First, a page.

Stanford economist Edward Lazear, who chaired
George W. Bush’s Council of Economic Advisers from 2006 to 2009,
explains why one man’s “substandard” health plan is another’s
Plans that exclude the president’s “core” benefits may be
exactly what is desired for those in good health with the means to
cover their limited every-day and predictable medical
Just as it would be a bad idea to require that all cars come
with power windows, power locks, and automatic transmissions, it is
also unwise to order citizens to buy health care that includes
maternity benefits or other care.
Some may have no intention of having children.
Others may not want to devote the time required to take
advantage of the preventive care that is covered.
Still others may be skeptical of the effectiveness of mental
The fact that a health care plan does not include all the
benefits of other plans does not imply that it is “substandard.”
Instead, the [Affordable Care Act] replaces plans that cater to
needs of a particular consumer with those cluttered with bells and
whistles that may be of little value.
Lazear also notes that generous coverage contributes to health
care inflation by encouraging overconsumption: When someone else is
picking up the tab, consumers do not worry much about the price. In
fact, because the health care market is dominated by third-party
payments, patients typically do not even know the price before they
decide whether to “purchase” a particular medical service. The
other day The New York Times published an op-ed piece
in which Peter Ubel, a professor of medicine at Duke University,
proposed a radical idea: What if doctors deigned to tell
patients, before asking them to approve a procedure or course of
treatment, how much it will cost them? Ubel argues that doctors
should “discuss out-of-pocket costs with patients just as they
discuss any side effects.”
That is eminently sensible, except that doctors may have no idea
how much the services they offer will cost the patient or his
insurer, because the answer depends on carrier-specific
negotiations, the details of the patient’s policy, and his prior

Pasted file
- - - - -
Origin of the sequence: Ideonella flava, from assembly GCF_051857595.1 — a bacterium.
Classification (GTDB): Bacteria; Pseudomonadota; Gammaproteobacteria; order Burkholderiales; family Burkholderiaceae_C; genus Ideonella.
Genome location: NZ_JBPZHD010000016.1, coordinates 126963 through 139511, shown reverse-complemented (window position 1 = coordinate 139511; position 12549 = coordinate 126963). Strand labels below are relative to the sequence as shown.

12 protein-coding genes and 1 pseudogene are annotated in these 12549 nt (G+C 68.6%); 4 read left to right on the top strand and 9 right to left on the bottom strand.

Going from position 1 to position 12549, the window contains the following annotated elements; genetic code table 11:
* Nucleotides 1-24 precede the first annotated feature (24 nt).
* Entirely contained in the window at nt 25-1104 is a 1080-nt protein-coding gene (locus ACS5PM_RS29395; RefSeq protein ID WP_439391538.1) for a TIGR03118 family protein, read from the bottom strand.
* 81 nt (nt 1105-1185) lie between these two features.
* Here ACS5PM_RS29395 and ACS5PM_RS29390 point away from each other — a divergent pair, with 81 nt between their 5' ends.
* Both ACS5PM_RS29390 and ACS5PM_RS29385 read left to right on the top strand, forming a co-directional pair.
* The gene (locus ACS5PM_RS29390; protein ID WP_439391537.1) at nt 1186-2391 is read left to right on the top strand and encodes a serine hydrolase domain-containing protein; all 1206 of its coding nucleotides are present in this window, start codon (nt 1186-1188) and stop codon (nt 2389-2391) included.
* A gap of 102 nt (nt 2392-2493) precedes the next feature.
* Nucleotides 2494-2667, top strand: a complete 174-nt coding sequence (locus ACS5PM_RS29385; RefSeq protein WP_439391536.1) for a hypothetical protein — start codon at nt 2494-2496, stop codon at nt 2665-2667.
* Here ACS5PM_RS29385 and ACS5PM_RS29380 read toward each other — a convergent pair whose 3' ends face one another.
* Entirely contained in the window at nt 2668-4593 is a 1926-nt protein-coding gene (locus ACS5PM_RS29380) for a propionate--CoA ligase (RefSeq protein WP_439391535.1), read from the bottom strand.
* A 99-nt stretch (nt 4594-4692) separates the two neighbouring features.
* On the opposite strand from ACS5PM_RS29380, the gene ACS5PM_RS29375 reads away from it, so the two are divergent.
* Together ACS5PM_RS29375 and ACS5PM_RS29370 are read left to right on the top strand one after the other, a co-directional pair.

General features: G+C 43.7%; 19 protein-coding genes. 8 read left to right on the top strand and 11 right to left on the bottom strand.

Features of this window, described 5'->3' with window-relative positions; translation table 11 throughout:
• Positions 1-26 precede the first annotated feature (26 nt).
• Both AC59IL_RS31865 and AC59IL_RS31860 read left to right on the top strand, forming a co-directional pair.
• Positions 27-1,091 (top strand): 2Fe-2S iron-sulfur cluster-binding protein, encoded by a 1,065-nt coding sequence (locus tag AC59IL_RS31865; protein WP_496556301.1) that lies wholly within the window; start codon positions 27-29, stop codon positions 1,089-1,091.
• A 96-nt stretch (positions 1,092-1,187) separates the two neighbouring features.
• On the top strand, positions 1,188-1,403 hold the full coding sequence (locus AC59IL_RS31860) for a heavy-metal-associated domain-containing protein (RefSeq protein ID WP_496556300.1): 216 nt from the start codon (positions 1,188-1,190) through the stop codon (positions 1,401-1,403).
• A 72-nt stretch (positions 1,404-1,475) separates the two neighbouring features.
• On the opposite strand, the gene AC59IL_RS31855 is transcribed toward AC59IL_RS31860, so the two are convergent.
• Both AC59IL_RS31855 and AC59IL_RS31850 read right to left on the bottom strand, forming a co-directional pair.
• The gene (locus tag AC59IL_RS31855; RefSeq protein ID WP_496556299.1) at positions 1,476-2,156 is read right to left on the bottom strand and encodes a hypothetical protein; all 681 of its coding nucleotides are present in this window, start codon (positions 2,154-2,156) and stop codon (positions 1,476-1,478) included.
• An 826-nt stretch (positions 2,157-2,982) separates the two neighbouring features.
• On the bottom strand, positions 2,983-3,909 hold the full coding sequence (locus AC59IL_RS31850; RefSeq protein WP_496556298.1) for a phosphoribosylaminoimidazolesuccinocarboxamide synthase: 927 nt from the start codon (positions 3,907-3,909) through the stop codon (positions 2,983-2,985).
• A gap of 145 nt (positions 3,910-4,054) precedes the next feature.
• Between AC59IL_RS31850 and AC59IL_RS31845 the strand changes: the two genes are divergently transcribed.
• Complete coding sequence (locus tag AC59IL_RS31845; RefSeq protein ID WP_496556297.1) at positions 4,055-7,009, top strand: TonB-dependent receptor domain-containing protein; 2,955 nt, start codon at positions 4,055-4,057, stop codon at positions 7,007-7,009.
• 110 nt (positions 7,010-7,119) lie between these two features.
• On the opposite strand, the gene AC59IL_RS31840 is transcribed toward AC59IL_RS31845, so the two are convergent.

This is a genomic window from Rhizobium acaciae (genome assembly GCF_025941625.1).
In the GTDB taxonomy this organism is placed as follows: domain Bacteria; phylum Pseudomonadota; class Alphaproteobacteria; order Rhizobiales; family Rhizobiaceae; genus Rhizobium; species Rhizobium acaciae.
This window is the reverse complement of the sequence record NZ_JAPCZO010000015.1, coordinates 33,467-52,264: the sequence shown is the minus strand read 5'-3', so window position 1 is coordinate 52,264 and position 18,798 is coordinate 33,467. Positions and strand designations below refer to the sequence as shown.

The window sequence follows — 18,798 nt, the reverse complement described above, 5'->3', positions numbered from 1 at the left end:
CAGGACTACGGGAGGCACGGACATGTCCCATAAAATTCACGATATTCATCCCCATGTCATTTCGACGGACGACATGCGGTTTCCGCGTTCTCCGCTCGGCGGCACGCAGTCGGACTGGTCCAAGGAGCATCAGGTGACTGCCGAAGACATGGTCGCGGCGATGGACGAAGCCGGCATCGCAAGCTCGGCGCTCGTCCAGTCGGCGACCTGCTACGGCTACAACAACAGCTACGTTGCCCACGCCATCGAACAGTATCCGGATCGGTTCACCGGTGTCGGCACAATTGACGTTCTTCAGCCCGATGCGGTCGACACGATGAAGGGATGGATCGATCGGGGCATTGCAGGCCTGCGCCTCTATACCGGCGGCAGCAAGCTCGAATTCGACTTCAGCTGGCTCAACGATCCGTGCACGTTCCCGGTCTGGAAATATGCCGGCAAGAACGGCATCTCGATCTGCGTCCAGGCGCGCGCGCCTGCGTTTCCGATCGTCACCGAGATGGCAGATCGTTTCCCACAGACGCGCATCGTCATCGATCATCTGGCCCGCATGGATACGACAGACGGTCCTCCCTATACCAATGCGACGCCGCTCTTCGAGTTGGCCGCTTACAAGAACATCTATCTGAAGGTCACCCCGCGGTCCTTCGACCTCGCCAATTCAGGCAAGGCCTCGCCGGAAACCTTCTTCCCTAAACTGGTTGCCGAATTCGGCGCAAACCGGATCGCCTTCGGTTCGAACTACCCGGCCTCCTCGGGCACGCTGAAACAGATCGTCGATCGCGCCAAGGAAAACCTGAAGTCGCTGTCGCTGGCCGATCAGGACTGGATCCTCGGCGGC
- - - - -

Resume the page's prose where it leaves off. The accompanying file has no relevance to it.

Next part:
covered expenses. Patients may not find out how much a treatment
costs until months after they buy it, when they get an “explanation
of benefits” in the mail. Even then the answser may not be final,
because there is room for dispute about exactly what is covered.
Furthermore, out-of-pocket costs may be negotiable, since hospitals
are accustomed to receiving only partial payment of the bills they
issue (and presumably inflate them with that in mind). The upshot
is price signals that are late and faint, if not utterly obscured.
The major exceptions are medical services, such as dental care,
vision correction, and plastic surgery, that consumers typically
buy with their own money. You can easily get a price quote for a
tooth implant, Lasik surgery, or a nose job. It is almost
impossible to get a clear idea of how much an MRI or a
tonsillectomy will cost. In my experience, such questions usually
elicit blank stares, as if they’ve never been asked before. Imagine
how well the car repair market would function if customers had no
way of knowing how much a new transmission would cost until months
after agreeing to buy one.
Obamacare, Lazear notes, compounds this problem by requiring
people to buy more coverage than they would otherwise choose:
Health economists, notably Daniel Kessler at Stanford, have
demonstrated that the failure by the consumer to pay for health
care on the margin induces high and in many cases over
Plans that have low co-pays, first-dollar coverage, and insure
routine predictable health care events induce high and excessive
use of care.
By contrast, those like catastrophic care plans that do not
insure the routine and cover only unpredictable high cost events
induce consumers to behave more efficiently.
Banning such “substandard” plans makes no sense from a
cost-control perspective. Last month I
compared Obamacare’s minimum coverage requirements to the
federal ban on incandescent light bulbs, which likewise overrides
consumers’ assessments of their own interests. But while the light
bulb requirement was defended in the name of efficiency, Obamacare
from Hit & Run http://reason.com/blog/2013/11/08/the-advantages-of-substandard-health-pla